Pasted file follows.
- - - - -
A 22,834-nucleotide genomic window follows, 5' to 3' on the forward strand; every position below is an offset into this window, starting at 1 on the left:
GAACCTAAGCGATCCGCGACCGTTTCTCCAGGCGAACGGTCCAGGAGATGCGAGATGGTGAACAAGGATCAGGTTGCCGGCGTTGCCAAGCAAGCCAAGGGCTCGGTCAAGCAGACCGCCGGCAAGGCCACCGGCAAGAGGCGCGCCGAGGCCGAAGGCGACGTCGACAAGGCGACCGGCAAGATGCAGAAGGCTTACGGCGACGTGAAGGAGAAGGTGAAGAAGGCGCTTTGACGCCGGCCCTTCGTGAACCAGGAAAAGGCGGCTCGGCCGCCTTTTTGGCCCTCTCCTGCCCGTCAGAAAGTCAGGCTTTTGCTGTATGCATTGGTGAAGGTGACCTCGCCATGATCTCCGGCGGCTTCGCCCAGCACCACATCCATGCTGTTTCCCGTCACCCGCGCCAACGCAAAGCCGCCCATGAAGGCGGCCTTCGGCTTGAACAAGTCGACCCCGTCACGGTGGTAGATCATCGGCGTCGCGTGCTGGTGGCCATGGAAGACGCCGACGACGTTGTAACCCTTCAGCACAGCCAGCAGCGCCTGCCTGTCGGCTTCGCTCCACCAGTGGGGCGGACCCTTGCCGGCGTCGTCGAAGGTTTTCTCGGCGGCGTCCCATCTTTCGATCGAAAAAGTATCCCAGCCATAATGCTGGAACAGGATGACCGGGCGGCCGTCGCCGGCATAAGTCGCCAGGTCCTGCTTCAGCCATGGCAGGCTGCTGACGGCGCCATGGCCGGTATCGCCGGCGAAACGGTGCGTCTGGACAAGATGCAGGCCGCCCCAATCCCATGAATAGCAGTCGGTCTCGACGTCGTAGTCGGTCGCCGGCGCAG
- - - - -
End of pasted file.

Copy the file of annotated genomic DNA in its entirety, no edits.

A 22,834-nucleotide genomic window follows, 5' to 3' on the forward strand; every position below is an offset into this window, starting at 1 on the left:
GAACCTAAGCGATCCGCGACCGTTTCTCCAGGCGAACGGTCCAGGAGATGCGAGATGGTGAACAAGGATCAGGTTGCCGGCGTTGCCAAGCAAGCCAAGGGCTCGGTCAAGCAGACCGCCGGCAAGGCCACCGGCAAGAGGCGCGCCGAGGCCGAAGGCGACGTCGACAAGGCGACCGGCAAGATGCAGAAGGCTTACGGCGACGTGAAGGAGAAGGTGAAGAAGGCGCTTTGACGCCGGCCCTTCGTGAACCAGGAAAAGGCGGCTCGGCCGCCTTTTTGGCCCTCTCCTGCCCGTCAGAAAGTCAGGCTTTTGCTGTATGCATTGGTGAAGGTGACCTCGCCATGATCTCCGGCGGCTTCGCCCAGCACCACATCCATGCTGTTTCCCGTCACCCGCGCCAACGCAAAGCCGCCCATGAAGGCGGCCTTCGGCTTGAACAAGTCGACCCCGTCACGGTGGTAGATCATCGGCGTCGCGTGCTGGTGGCCATGGAAGACGCCGACGACGTTGTAACCCTTCAGCACAGCCAGCAGCGCCTGCCTGTCGGCTTCGCTCCACCAGTGGGGCGGACCCTTGCCGGCGTCGTCGAAGGTTTTCTCGGCGGCGTCCCATCTTTCGATCGAAAAAGTATCCCAGCCATAATGCTGGAACAGGATGACCGGGCGGCCGTCGCCGGCATAAGTCGCCAGGTCCTGCTTCAGCCATGGCAGGCTGCTGACGGCGCCATGGCCGGTATCGCCGGCGAAACGGTGCGTCTGGACAAGATGCAGGCCGCCCCAATCCCATGAATAGCAGTCGGTCTCGACGTCGTAGTCGGTCGCCGGCGCAG